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The Lord of the Rings is made up of three parts: The Fellowship of the Ring, The Two Towers, and The Return of the King.

PART I: "The Fellowship of the Ring"

Book I


The Prologue refers to the book, The Hobbit, and also gives detailed information about the lives of the people known as hobbits. They are described in detail, as are their living habits and their various sub-groups. The prologue lays the groundwork for the rest of the book, giving a brief history of Middle-earth and the origins of the Shire records.

A Long Expected Party


As the title suggests, the book begins with a party that has been planned for quite some time. Bilbo, the hero of Tolkien's earlier book The Hobbit, is celebrating a significant milestone in his life, his 111th birthday. His cousin Frodo, whom he adopted twelve years ago, shares his birthday, which is September 22. Frodo is turning 33 (his coming of age). It seems that Bilbo adopted Frodo in order to make the younger hobbit his heir, disappointing the Sackville Bagginses, who had always wanted to live in Bilbo's home at Bag's End. Frodo's parents had died in a boating accident when he was small and he had lived with Bilbo from then on.

This year the party promises to be even grander than ever before, becoming the talk of Hobbiton. Most people admire Bilbo, but some think that it is unnatural for a person to have inexhaustible wealth as well as a prolonged life. Still, Bilbo's parties are legendary and everyone has been invited.

Though it is called a party, Bilbo considers it to be a variety of entertainment rolled into one. There are presents for everyone; the fireworks have been specially designed for Bilbo by Gandalf the wizard. There is a splendid supper for everyone, and a special dinner for a small group of special friends and relatives.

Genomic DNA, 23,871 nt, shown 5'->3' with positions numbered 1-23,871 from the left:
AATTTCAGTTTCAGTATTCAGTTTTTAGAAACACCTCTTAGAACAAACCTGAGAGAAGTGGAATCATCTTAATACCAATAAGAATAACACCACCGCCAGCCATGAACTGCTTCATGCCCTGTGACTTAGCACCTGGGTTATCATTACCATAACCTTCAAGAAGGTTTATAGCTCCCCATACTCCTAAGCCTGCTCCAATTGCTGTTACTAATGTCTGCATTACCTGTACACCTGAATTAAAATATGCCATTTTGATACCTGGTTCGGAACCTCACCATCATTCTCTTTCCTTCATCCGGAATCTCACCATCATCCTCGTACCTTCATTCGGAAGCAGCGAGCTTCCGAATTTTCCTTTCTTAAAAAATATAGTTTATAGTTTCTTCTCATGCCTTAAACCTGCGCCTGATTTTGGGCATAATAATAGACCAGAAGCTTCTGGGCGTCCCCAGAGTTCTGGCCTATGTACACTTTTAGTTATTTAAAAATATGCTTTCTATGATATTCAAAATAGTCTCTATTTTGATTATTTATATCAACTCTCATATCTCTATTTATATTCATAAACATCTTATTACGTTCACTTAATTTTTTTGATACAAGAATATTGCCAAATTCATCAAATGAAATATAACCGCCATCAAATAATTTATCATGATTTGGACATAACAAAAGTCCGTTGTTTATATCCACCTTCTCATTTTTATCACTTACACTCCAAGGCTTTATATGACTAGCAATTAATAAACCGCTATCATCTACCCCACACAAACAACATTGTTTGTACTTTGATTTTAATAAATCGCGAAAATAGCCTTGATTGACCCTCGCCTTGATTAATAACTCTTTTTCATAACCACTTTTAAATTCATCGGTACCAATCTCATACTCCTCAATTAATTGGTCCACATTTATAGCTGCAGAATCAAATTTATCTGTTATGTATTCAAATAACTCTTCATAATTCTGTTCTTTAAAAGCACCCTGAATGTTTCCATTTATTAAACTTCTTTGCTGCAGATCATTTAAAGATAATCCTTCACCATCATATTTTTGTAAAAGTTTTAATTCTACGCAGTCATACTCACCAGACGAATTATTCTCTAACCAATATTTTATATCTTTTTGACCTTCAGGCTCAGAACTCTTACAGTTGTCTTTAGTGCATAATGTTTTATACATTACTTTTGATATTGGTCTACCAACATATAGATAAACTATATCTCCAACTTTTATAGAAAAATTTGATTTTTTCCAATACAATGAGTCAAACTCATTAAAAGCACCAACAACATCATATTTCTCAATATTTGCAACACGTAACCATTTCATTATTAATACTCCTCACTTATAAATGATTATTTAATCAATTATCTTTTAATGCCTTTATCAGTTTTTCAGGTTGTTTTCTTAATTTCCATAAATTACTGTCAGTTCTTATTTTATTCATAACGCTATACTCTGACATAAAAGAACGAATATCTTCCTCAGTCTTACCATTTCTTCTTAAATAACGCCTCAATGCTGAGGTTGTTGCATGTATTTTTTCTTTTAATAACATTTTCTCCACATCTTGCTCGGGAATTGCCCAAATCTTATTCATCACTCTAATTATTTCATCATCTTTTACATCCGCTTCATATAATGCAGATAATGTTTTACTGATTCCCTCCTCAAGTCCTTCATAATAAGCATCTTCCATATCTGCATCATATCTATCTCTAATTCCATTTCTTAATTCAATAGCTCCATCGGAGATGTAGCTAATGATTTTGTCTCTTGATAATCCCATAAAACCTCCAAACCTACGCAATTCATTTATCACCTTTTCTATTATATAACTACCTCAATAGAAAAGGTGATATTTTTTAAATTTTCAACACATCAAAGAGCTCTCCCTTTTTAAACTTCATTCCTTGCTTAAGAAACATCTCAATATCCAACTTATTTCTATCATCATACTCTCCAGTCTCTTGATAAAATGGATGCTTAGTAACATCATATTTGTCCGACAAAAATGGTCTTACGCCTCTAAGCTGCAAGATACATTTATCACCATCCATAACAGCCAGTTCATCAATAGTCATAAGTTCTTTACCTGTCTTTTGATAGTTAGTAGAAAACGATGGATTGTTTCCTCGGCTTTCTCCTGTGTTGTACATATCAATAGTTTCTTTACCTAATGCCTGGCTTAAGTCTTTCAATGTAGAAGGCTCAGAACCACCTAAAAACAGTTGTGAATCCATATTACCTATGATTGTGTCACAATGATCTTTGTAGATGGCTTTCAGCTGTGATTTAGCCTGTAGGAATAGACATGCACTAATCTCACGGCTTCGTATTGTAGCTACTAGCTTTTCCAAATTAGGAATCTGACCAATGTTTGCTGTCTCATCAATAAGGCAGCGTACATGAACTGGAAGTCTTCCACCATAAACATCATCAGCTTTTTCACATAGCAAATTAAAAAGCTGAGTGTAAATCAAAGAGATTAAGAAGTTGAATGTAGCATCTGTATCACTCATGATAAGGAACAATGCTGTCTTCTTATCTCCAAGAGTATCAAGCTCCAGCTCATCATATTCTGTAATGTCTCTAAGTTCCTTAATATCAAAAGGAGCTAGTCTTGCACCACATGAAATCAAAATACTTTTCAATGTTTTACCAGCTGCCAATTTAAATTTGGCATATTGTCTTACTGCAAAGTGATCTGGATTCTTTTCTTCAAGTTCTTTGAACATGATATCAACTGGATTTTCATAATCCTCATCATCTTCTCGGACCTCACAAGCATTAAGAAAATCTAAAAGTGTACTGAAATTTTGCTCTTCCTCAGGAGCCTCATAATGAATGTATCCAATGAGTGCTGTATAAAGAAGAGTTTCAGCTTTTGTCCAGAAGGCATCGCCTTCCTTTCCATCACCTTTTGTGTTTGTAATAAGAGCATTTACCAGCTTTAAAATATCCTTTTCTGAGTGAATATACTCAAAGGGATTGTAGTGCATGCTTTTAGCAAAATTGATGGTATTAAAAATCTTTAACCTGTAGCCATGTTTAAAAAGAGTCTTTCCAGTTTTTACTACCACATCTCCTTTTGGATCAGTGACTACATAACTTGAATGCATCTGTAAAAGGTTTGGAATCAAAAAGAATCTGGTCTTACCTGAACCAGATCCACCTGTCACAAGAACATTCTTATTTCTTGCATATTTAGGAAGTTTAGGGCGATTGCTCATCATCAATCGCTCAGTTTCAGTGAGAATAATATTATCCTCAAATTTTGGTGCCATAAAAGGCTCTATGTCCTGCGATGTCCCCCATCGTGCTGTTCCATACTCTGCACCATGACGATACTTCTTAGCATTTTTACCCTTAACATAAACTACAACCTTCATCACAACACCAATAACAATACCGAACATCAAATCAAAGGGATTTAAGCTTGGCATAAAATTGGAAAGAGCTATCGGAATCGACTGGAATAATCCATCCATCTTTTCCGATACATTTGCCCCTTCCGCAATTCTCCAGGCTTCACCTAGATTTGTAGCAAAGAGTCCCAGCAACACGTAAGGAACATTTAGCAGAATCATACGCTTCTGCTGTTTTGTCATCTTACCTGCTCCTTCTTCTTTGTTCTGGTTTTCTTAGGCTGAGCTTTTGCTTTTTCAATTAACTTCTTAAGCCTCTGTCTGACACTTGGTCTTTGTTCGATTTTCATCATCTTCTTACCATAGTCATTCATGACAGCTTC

After the dinner Bilbo announces that he has three reasons for the grand party. First he cares for everyone present. Second, he wants to celebrate the birthdays of himself and his heir. Third, he wants to bid the people of his town farewell. He steps down, puts on his ring of invisibility, and disappears from the crowd.

Back at his home, Bilbo talks to Gandalf, the wizard. After much discussion, Gandalf persuades Bilbo to leave the magic ring for his protégé, Frodo. Bilbo had promised to do this, but when the time comes he is reluctant. Bilbo then leaves. The next day Frodo announces that Bilbo has gone and that he will not be back. He distributes packages that Bilbo had specially made for his friends and relatives before leaving.


Tolkien's world is a magical one populated by elves, goblins, trolls and other mystical beasts. The heroes, Bilbo and Frodo, are hobbits. Bilbo has already had many adventures chronicled in a previous book, The Hobbit. The author, depending on the reader's familiarity with the Middle-earth chronicle that came before, treats Bilbo as a recognizable and likeable character with an established fan base.